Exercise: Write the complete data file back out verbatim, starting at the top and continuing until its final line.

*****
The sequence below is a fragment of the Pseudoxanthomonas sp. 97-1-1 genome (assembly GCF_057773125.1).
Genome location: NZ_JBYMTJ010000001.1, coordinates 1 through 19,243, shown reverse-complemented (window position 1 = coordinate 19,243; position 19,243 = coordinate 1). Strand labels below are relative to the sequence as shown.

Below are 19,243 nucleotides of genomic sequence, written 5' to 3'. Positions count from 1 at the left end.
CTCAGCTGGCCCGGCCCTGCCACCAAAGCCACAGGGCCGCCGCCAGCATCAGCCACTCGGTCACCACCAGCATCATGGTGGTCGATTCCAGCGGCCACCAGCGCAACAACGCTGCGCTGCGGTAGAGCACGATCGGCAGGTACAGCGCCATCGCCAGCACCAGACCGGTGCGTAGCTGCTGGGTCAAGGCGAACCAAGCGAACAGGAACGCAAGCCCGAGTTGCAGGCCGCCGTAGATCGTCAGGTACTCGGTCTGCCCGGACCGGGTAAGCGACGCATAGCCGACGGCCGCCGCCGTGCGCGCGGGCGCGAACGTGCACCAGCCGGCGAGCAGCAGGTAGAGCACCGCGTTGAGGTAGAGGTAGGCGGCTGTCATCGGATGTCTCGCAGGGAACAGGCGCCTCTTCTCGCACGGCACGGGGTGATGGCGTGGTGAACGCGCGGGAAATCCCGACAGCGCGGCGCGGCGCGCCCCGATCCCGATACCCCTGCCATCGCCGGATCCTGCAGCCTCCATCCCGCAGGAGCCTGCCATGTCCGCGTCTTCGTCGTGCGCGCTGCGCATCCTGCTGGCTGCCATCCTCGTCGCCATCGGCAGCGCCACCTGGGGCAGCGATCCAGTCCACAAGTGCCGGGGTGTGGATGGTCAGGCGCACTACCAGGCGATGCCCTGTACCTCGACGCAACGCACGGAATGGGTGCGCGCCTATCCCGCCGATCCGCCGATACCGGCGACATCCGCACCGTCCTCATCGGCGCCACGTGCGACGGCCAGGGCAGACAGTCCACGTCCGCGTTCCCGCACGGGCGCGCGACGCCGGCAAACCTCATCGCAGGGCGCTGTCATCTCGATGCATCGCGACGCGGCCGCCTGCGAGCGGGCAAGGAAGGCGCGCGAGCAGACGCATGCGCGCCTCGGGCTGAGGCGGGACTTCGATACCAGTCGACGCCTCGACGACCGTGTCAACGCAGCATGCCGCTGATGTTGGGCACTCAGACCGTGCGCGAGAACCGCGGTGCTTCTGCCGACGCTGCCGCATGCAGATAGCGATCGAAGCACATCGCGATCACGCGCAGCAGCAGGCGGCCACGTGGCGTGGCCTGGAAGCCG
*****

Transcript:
The sequence below is a fragment of the Pseudoxanthomonas sp. 97-1-1 genome (assembly GCF_057773125.1).
Genome location: NZ_JBYMTJ010000001.1, coordinates 1 through 19,243, shown reverse-complemented (window position 1 = coordinate 19,243; position 19,243 = coordinate 1). Strand labels below are relative to the sequence as shown.

Below are 19,243 nucleotides of genomic sequence, written 5' to 3'. Positions count from 1 at the left end.
CTCAGCTGGCCCGGCCCTGCCACCAAAGCCACAGGGCCGCCGCCAGCATCAGCCACTCGGTCACCACCAGCATCATGGTGGTCGATTCCAGCGGCCACCAGCGCAACAACGCTGCGCTGCGGTAGAGCACGATCGGCAGGTACAGCGCCATCGCCAGCACCAGACCGGTGCGTAGCTGCTGGGTCAAGGCGAACCAAGCGAACAGGAACGCAAGCCCGAGTTGCAGGCCGCCGTAGATCGTCAGGTACTCGGTCTGCCCGGACCGGGTAAGCGACGCATAGCCGACGGCCGCCGCCGTGCGCGCGGGCGCGAACGTGCACCAGCCGGCGAGCAGCAGGTAGAGCACCGCGTTGAGGTAGAGGTAGGCGGCTGTCATCGGATGTCTCGCAGGGAACAGGCGCCTCTTCTCGCACGGCACGGGGTGATGGCGTGGTGAACGCGCGGGAAATCCCGACAGCGCGGCGCGGCGCGCCCCGATCCCGATACCCCTGCCATCGCCGGATCCTGCAGCCTCCATCCCGCAGGAGCCTGCCATGTCCGCGTCTTCGTCGTGCGCGCTGCGCATCCTGCTGGCTGCCATCCTCGTCGCCATCGGCAGCGCCACCTGGGGCAGCGATCCAGTCCACAAGTGCCGGGGTGTGGATGGTCAGGCGCACTACCAGGCGATGCCCTGTACCTCGACGCAACGCACGGAATGGGTGCGCGCCTATCCCGCCGATCCGCCGATACCGGCGACATCCGCACCGTCCTCATCGGCGCCACGTGCGACGGCCAGGGCAGACAGTCCACGTCCGCGTTCCCGCACGGGCGCGCGACGCCGGCAAACCTCATCGCAGGGCGCTGTCATCTCGATGCATCGCGACGCGGCCGCCTGCGAGCGGGCAAGGAAGGCGCGCGAGCAGACGCATGCGCGCCTCGGGCTGAGGCGGGACTTCGATACCAGTCGACGCCTCGACGACCGTGTCAACGCAGCATGCCGCTGATGTTGGGCACTCAGACCGTGCGCGAGAACCGCGGTGCTTCTGCCGACGCTGCCGCATGCAGATAGCGATCGAAGCACATCGCGATCACGCGCAGCAGCAGGCGGCCACGTGGCGTGGCCTGGAAGCCG